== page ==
A while ago, we gave you some great tips for beginner cyclists – you can take a read here if you haven’t seen it. It was a comprehensive guide, but there is one area that we should probably expand on a little further: safety. Make no mistake about it, cycling in the wrong place at the wrong time can be catastrophic. So, while it’s important to go out and buy a lot of safety gear for your cycling experience, it’s also vital to learn how to ride well. In this guide, we’re going to give you some excellent cycling safety tips. Follow them, and you should keep yourself out of trouble.
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All parts of the bicycle are essential for your safety, but some are more important than others. Let’s start with the most obvious – the brakes. It is vital that your brakes work well, of course. But, it’s also important that you can access them properly. If the distance between the brake lever and your handlebars is too great, you will have to overstretch to reach them. It’s this problem that lengthens your emergency stop time. And, those extra milliseconds could mean the difference between a safe stop and an accident. Not only that, but you will have a lot more control over your brakes if you can reach them in comfort.
Another thing to watch out for is your saddle. It needs to be as comfortable as possible to stop it from distracting you. And, you need to take great care to ensure that it is fitted well and won’t move position as you cycle. Again, this can cause you great distraction, and can even make you slip out of your seat at an inopportune time. Make sure you have your bike serviced often, too. It will help you spot minor problems before they become more serious. And, of course, reduce the chances of those issues becoming dangerous mid-ride.
Invest in quality safety gear
Everyone knows about the importance of wearing a cycling helmet – and it’s something that you should invest in. The chances of suffering from a severe head injury are high if you don’t wear a helmet, even from an innocuous and soft fall. Buying a good quality helmet is your first step to becoming a safer cyclist- but it isn’t your last.
You should also look at all your gear, including your cycling shorts. Surprising as it may be, the better quality of shorts you wear, the less likely you are to have an accident. And, they will give you protection if you were to have a fall or a crash. The key part to remember about cycling shorts is that the chamois is there for a reason, and is meant to be worn next to the skin. That means no underwear at all – as it can lead to painful chafing. The point is that when you are uncomfortable, you will find it easier to suffer from distractions. And, that makes it a lot more likely you will have a crash. So, invest well in a good pair of shorts, well-fitting cycling shoes, and gloves with excellent grips. It all adds up to a much safer ride.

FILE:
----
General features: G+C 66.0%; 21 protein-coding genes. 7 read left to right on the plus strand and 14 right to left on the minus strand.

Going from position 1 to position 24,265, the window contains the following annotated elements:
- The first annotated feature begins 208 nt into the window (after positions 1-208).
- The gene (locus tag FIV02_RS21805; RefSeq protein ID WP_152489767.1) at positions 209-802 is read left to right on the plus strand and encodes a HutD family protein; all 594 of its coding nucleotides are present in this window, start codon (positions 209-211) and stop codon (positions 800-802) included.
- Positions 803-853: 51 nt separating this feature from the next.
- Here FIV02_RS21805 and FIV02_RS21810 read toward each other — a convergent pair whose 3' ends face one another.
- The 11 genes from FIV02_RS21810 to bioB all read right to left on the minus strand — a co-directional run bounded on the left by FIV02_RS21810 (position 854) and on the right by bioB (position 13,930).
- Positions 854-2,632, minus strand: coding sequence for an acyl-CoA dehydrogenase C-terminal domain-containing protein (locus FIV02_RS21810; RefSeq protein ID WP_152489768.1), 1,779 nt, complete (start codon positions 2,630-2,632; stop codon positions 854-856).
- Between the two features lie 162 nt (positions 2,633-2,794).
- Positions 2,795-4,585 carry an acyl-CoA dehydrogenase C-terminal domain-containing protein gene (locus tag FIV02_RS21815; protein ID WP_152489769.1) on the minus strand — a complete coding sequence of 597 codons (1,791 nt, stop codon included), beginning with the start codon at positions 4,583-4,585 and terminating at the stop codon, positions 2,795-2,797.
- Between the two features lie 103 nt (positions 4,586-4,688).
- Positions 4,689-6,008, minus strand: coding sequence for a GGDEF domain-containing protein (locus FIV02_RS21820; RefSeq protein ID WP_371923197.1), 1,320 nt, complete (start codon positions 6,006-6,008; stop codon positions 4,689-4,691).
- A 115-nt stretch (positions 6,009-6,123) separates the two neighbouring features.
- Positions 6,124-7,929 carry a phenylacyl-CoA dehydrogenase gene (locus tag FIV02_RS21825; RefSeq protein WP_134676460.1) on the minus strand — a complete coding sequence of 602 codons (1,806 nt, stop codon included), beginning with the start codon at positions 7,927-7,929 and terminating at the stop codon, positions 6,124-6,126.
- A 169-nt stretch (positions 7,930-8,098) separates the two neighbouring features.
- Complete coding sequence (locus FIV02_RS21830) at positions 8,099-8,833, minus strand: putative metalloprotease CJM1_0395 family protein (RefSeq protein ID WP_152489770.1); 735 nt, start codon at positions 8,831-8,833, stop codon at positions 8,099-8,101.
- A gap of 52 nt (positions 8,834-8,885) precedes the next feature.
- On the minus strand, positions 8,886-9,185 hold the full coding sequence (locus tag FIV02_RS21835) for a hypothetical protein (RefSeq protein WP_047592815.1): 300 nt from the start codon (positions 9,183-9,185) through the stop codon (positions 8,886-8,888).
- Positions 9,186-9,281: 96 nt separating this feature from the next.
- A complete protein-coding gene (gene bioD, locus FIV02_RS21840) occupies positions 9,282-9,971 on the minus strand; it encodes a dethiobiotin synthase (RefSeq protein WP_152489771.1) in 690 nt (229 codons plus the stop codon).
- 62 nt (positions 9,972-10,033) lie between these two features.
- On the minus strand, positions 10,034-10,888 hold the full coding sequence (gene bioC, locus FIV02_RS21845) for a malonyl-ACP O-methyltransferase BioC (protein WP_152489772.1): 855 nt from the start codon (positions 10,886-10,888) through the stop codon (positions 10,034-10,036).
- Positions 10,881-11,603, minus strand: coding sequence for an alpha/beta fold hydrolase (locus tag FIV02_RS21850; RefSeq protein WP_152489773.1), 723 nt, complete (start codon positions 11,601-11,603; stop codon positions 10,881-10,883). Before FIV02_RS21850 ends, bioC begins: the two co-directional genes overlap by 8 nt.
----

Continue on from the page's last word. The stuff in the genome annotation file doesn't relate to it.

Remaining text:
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Excellent cycling is all about positioning. And, the simple fact is that most cyclists don’t have a clue -which is why you see so many bikers riding so close to the curb. When you take a step back and think about this, it makes no sense at all. You need to swerve to avoid drains, cars will be more encouraged to overtake you, and all it takes is for your wheel to move in and you will have a fall. But, if you move out a little away from the curb, it is much safer.
Yes, it’s counter intuitive, but make no mistake about it, it works. Drivers will give you more respect – other than the occasional idiot that honks their horn – and keep their distance. They won’t try and overtake you in a tight squeeze. And, of course, you won’t have to swerve in a violent manner to avoid any debris or holes on the road. Try riding around two-to-three yards from the curb and you will feel a lot safer on the roads.
Don’t forget that cycling safety involves you doing your bit to stay within the law, too. There are a lot of cyclists out there that flaunt the rules – which are there for a reason. In some states, you might need a bike license, so make sure that you check your state’s cycling regulations. And, always keep tabs on the general cycling rules. Don’t go through red lights, or weave around them onto pedestrian areas. In fact, don’t ride in pedestrian areas at all, unless there are specific signs that tell you otherwise.
One-way streets are another rule that many cyclists flaunt. Don’t do it – unless there is a dedicated cycle path allowing you to do so. One good way of keeping up to speed with the laws is to sit a cycling proficiency test every once in awhile. The rules of the road slip fast from the mind, just as they do with cars. So, make sure you keep up to speed with the regulations and test yourself often to keep those rules at the forefront of your mind. Head over to the League of American Bicyclists organization for a full rundown of your responsibilities as a cyclist.
Finally, always take the weather into consideration. Whether it’s too hot or cold, too windy or wet, it can all have an effect on your cycling skills. Most accidents happen on the road during extreme weather conditions, so you have to be safe in the knowledge you can handle it. And, when you’re planning a long journey, be aware that the weather can change in a matter of minutes. You just can’t risk being taken by surprise – or it could result in a serious accident.
Safe cycling folks – and feel free to leave some of your tips below!